History and Context of Cumbrian Lives
The contributors to the original Victorian Dictionary of National Biography (DNB), which was edited by Leslie Stephen (1832-1904), the father of Virginia Woolf, researched and published 30,000 lives between 1882 and 1900. None of the subjects in the DNB or the following editions were living; all those included are deceased. By the 1980s the DNB, with its supplementary volumes, had become dated and the decision was made to rewrite the existing lives and broaden the scope of the project. So the work on the new Oxford Dictionary of National Biography (ODNB) began in 1992 and was finally published in 2004, containing 55,000 lives. More women, sports personalities, entertainers and scientists were by then included and by 2016, the project had accumulated 60,000 lives and was available online. Inevitably there were many Cumbrians whose lives were of local and national interest but had still not been included.
Accordingly, the Dictionary of Cumbrian Biography (DCB) was established in 1998 by a group of local historians, many of whom had either published full length biographies or biographical articles, or were already researching entries for the ODNB. The project was in part inspired and supported in early discussions by the leading historical geographer of Cumbria, the late William Rollinson (1937-2000).
The first meeting of the DCB was called by David A. Cross in 1998 at Charlotte Mason College and chaired by Les Shore. Other attendees included Angus Winchester, Richard Hall, Barry McKay, the late Alan Hankinson, Jackie Fay, Jackie Whiteside, Nicky Godfrey-Evans and Jane Duckworth (secretary). Further meetings established the structure of the project and slowly the DCB grew in scale. We consulted the editors of the ODNB at several points during the planning of the project. By 2020 Richard Hall had done the lion’s share of the preparatory work, having created a remarkable database of more than two thousand names with bibliographical details. During the pandemic, David Cross and Stephen White merged several lists with that of Richard Hall and removed duplicate entries. The names of those already included in the ODNB are indicated thus: John Ruskin (1819-1900;ODNB).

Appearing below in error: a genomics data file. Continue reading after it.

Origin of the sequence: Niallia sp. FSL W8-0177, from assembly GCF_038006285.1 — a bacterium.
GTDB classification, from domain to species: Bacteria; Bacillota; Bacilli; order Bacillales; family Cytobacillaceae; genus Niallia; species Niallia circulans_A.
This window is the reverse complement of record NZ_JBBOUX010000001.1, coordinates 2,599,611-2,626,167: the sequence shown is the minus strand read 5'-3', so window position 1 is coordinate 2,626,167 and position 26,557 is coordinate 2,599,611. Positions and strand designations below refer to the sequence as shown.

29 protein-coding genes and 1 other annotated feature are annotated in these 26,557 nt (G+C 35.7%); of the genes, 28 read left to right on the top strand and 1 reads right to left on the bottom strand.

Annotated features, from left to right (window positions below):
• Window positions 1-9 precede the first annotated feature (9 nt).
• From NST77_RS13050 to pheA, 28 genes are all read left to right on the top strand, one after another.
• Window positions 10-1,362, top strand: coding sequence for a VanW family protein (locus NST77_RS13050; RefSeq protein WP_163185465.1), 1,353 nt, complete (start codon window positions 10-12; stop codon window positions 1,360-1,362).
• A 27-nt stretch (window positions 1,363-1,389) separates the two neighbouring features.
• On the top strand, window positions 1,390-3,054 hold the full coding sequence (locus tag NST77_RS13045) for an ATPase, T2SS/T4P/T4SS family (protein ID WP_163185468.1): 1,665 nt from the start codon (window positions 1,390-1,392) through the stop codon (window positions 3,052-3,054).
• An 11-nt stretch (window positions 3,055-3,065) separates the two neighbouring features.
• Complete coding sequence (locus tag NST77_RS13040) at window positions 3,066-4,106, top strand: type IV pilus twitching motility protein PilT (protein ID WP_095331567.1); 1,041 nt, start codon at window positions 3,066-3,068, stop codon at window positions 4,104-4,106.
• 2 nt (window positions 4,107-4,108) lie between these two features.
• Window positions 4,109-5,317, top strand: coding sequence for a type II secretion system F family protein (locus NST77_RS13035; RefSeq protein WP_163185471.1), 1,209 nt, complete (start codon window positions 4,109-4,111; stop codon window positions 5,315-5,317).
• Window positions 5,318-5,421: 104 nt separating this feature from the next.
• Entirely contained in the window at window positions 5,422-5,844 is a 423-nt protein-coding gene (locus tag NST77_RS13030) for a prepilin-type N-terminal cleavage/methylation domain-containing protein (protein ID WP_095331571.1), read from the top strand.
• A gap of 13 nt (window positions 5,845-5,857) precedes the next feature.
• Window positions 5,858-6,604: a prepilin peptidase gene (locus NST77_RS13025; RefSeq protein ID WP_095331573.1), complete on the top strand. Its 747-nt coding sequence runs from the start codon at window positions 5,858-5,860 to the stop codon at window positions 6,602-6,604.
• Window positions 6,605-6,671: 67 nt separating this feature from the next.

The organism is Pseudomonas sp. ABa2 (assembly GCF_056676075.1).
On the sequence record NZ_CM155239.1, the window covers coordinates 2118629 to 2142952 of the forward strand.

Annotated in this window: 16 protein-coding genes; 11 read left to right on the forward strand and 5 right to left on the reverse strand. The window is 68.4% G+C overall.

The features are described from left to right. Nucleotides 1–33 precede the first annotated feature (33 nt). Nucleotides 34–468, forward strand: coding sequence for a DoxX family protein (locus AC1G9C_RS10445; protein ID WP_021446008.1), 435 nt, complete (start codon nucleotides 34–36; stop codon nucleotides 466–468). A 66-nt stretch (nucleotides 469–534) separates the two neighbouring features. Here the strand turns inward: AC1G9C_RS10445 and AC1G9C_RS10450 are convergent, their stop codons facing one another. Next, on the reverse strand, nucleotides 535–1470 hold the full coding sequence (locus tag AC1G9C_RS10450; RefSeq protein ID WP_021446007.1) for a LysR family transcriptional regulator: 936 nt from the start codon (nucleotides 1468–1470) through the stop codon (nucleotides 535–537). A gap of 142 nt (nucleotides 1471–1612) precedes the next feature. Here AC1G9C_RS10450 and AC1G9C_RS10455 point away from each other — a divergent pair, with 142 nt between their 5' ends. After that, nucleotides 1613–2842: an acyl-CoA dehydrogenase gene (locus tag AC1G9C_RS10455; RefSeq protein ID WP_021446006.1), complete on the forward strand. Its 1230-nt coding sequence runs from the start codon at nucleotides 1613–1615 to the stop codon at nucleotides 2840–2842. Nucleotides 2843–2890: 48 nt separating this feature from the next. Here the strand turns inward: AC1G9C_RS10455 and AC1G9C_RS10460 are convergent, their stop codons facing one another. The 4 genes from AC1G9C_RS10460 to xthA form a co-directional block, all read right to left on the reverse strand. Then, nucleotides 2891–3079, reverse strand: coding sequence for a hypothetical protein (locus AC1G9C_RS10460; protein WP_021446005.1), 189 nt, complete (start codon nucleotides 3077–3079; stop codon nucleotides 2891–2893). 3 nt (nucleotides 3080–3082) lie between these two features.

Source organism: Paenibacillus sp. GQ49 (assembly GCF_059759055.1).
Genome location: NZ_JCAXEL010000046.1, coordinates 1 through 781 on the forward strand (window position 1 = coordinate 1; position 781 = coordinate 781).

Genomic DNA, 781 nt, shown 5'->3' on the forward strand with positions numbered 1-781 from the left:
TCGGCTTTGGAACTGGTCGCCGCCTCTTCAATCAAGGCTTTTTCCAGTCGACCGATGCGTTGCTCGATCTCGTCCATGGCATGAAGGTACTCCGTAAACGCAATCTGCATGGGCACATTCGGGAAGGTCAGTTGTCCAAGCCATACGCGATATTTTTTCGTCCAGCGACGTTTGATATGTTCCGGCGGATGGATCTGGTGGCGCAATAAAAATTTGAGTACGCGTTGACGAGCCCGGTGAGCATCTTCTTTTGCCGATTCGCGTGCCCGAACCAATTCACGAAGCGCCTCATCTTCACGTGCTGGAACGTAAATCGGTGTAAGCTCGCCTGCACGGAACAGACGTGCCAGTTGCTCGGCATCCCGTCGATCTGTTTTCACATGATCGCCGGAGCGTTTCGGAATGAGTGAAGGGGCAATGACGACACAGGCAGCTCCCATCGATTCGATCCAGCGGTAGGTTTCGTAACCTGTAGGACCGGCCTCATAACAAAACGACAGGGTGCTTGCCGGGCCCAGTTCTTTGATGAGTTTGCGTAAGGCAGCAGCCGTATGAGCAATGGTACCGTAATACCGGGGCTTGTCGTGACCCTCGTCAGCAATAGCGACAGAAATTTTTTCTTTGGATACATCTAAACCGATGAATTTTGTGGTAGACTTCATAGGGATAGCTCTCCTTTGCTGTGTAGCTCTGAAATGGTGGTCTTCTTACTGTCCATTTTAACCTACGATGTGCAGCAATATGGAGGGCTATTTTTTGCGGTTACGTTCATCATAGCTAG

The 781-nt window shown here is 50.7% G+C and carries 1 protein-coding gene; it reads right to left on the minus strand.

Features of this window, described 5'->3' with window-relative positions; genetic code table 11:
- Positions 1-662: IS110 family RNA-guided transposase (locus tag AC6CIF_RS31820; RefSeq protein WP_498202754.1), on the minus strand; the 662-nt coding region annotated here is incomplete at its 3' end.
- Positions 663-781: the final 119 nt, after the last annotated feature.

Gradually, whole lives are being researched, written and edited using the format employed by the Oxford Dictionary of National Biography (ODNB). Each life is followed by the sources used.
The editor of the DCB is David A. Cross. For information about him see www.davidacross.org.uk